While the U.S. Constitution specifically mandates no religious litmus test should be used to determine who holds office, Christians still grapple with how—and if—their faith should inform their choice in candidates. And they often use the Bible to back their decisions.
Recently, Relevant magazine published a series of opinion pieces in which selected writers shared their reasons for choosing to participate with a particular political party or none at all. All of them pointed to Scripture to support their conclusions.
Caryn Rivadeneira chose the Libertarian Party partly because Jesus called the church to help people who need assistance, but she believes the church has abdicated that responsibility.
Republican Matthew Anderson pointed to 1 Timothy 2:1-2 and Revelation 13:1-10. God has given the government the power of coercion. Republicans recognize the power but choose not to force taxpayers to meet society's needs. They recognize needs but choose to allow people to meet needs voluntarily.
On the other hand, Democrat David Masciotra used Romans 12, Matthew and James to bolster arguments for government participation in social justice and service.
C. Christopher Smith even pointed to Jesus' ministry as justification for his "discipline of not voting."
The constitutional prohibition on a religious test for public office means any qualified person, regardless of his or her faith tradition—or lack thereof—can run.
But should Christians apply their own "test"?
No, according to the Baptist Joint Committee for Religious Liberty. "People often focus on religion, but they shouldn't make a decision (about a candidate) based on religion alone," Executive Director Brent Walker said.
"Article 6 (of the Constitution) keeps government from setting a religious test. … We should not just abide by the letter of the law, … but voters also ought to exercise that same restraint," he added. "Religion is part of the mix but … shouldn't be the primary factor."
The way in which a politician practices his or her faith, rather than the religion itself, plays into that mix. For example, if a candidate holds to a faith tradition that is based upon and highly values peace, how will that affect foreign policy decisions or his or her reaction to the threat of war?
Citizens shouldn't vote on the basis of "theology for theology's sake," Walker added, "but on whether it makes a difference in the performing of the office."
Ethicist Bill Tillman, the Baptist General Convention of Texas' director of theological education, pointed out that historically, Baptists have championed religious liberty.
In Great Britain, "Thomas Helwys … asked for no religious test to be mandated from the English throne as to who could have religious services. Helwys' conviction was that one's conscience, part of the image of God implanted in us, was of such worth that no king, government or anyone had any business mandating how it should work," Tillman said.
Many Baptists have lost that perspective today, especially in parts of the country where they represent the religious majority, he said.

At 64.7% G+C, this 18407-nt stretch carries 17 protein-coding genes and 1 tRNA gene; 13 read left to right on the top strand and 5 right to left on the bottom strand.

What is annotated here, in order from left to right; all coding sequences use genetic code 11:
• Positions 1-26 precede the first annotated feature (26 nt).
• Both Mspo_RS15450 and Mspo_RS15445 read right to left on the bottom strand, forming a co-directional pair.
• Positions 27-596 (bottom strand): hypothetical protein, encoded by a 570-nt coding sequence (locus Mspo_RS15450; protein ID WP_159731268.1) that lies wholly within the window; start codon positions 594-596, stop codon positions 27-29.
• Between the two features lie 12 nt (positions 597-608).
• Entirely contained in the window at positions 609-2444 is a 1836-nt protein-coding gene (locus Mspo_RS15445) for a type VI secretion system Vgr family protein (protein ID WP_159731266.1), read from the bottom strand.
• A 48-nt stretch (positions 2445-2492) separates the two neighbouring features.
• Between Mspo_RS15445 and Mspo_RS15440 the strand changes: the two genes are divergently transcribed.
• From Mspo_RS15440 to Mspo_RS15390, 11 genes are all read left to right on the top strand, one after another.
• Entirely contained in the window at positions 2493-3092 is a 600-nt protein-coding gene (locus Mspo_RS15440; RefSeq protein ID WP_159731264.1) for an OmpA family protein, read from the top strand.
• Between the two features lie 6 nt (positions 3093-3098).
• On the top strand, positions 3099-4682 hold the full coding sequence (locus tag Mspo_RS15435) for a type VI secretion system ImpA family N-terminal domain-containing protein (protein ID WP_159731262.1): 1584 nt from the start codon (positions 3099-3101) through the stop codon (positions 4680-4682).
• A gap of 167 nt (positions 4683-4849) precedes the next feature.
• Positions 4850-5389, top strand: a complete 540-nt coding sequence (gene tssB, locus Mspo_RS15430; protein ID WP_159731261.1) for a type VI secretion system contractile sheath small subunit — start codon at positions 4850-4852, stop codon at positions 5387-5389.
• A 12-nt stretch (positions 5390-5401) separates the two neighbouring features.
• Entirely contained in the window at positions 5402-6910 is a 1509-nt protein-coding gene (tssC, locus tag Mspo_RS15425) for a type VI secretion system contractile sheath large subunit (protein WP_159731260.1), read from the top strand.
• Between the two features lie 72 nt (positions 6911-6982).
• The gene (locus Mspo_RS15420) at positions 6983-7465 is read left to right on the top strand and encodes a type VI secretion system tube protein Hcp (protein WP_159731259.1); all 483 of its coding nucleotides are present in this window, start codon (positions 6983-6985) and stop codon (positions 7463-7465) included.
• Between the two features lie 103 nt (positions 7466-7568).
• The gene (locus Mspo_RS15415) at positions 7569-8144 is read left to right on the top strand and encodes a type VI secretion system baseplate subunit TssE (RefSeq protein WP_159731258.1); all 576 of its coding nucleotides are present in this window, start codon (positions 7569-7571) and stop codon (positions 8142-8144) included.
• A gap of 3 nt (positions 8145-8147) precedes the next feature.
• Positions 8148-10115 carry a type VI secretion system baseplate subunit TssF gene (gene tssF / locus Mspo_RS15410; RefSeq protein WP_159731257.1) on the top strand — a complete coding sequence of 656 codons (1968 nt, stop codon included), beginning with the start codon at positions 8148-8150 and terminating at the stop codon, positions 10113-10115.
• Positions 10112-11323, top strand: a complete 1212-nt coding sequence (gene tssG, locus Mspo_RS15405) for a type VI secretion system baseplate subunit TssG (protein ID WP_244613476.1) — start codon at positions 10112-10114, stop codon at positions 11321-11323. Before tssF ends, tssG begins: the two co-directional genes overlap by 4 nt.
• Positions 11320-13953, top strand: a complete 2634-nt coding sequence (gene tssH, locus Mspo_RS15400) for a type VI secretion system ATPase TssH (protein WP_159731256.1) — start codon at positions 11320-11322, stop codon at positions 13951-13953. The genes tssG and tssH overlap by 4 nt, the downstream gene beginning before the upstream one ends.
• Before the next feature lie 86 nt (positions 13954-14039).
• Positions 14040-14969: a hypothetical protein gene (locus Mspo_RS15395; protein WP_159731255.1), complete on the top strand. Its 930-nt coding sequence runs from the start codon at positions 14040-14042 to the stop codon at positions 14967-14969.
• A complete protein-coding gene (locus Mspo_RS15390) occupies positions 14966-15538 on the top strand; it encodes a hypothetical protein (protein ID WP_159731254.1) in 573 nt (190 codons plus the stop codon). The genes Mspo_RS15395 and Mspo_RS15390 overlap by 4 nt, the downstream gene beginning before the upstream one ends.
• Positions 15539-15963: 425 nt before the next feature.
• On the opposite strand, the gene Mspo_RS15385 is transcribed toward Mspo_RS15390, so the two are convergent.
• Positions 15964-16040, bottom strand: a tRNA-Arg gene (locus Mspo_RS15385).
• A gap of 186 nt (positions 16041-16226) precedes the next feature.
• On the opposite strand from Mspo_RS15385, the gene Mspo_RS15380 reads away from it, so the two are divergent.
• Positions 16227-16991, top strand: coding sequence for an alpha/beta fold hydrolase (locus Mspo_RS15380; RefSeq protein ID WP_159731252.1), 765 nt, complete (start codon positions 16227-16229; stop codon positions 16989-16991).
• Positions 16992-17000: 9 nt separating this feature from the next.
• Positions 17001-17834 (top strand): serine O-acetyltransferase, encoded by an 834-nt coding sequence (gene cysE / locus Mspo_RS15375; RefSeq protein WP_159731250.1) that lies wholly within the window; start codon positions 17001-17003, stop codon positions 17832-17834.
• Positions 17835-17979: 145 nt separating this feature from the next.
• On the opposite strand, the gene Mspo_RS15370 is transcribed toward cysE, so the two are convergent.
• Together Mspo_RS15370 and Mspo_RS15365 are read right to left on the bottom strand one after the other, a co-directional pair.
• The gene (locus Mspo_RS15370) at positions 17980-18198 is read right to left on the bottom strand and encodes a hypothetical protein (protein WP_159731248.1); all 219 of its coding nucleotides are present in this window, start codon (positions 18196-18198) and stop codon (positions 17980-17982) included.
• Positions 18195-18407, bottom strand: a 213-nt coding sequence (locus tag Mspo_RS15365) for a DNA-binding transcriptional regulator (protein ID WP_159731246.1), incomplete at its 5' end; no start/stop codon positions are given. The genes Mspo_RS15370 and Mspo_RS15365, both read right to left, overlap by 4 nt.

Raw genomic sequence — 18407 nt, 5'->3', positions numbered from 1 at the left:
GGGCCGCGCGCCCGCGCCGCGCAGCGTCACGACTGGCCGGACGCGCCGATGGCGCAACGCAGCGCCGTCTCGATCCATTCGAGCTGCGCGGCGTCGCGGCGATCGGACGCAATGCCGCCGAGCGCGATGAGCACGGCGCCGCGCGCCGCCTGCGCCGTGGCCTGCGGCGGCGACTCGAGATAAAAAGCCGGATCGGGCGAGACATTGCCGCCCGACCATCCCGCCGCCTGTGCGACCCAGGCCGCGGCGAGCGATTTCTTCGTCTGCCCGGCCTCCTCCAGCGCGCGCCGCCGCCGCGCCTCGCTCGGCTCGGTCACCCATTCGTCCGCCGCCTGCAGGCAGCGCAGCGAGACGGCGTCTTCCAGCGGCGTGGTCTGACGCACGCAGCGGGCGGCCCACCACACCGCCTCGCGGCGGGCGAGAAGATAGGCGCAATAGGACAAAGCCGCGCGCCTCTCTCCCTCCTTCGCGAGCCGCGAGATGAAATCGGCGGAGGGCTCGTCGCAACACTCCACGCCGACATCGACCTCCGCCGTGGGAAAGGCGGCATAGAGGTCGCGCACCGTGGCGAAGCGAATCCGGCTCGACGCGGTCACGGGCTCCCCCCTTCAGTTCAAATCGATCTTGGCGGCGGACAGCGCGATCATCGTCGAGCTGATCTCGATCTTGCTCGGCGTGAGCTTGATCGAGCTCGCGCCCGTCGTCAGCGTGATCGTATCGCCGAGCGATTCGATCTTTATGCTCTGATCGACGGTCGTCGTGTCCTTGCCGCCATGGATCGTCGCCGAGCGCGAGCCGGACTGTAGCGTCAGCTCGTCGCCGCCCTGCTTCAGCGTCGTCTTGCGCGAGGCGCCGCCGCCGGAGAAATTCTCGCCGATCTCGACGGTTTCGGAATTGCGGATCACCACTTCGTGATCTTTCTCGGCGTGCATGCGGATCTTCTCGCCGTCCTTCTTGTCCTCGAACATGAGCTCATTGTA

"In losing a minority perspective, … ironically, some Christians who have never felt a religious persuasion to be mandated lean on getting elected officials to do their commissioned work," Tillman said.
"The United States government was set up as a secular state, a grand vision, that peoples' individuality and sensitivities to the larger social well-being would be what is important."
While some Baptist leaders agree public servants have a right to practice or not practice faith, they also believe Christians should consider the biblical perspective when dealing with political issues. Many Southern Baptist state conventions have a Christian life commission or have a volunteer or staffer to articulate moral and ethical stands to their legislators.
Louisiana Baptist Convention trustees recently named Kelly Boggs as their state convention's public affairs officer. He also serves as editor of the Baptist Message, the convention's news journal.
"I'm interested in issues that have become politicized," he said in a recent interview. "I've always felt strongly about speaking out" on those issues.
Noting that his father had fought in World War II, he added, "It is my opinion that because of what they (servicemen) did … the least I can do … is take a stand publicly for what they fought for."
Christians are called to be "salt and light." The United States is a "participatory democracy, and citizens have the right to participate," Boggs said. "America has been shaped in debate … respectful debate for the most part … I have just wanted to present ideas from a Christian worldview."
Although religion—particularly Mitt Romney's Mormon faith—continues to generate controversy in the 2012 election cycle, candidates may not be able to count on faith to garner as many votes as it may have done in the past.
According to a September 2011 LifeWay Research online survey, only one in six Americans is more likely to vote for a candidate who publicly expresses his or her faith than for candidates who do not. That's especially true among voters under 29.
Even though religion may not play as prominent a role, there are still "too many candidates trying to posture themselves as religious champions," according to Rudy Pulido, longtime president of the St. Louis chapter of Americans United for Separation of Church and State, who just recently stepped down.
He believes Americans are no longer "challenged" to fight for religious liberty because the law allows each person to worship as they wish, and have many outlets to express their beliefs.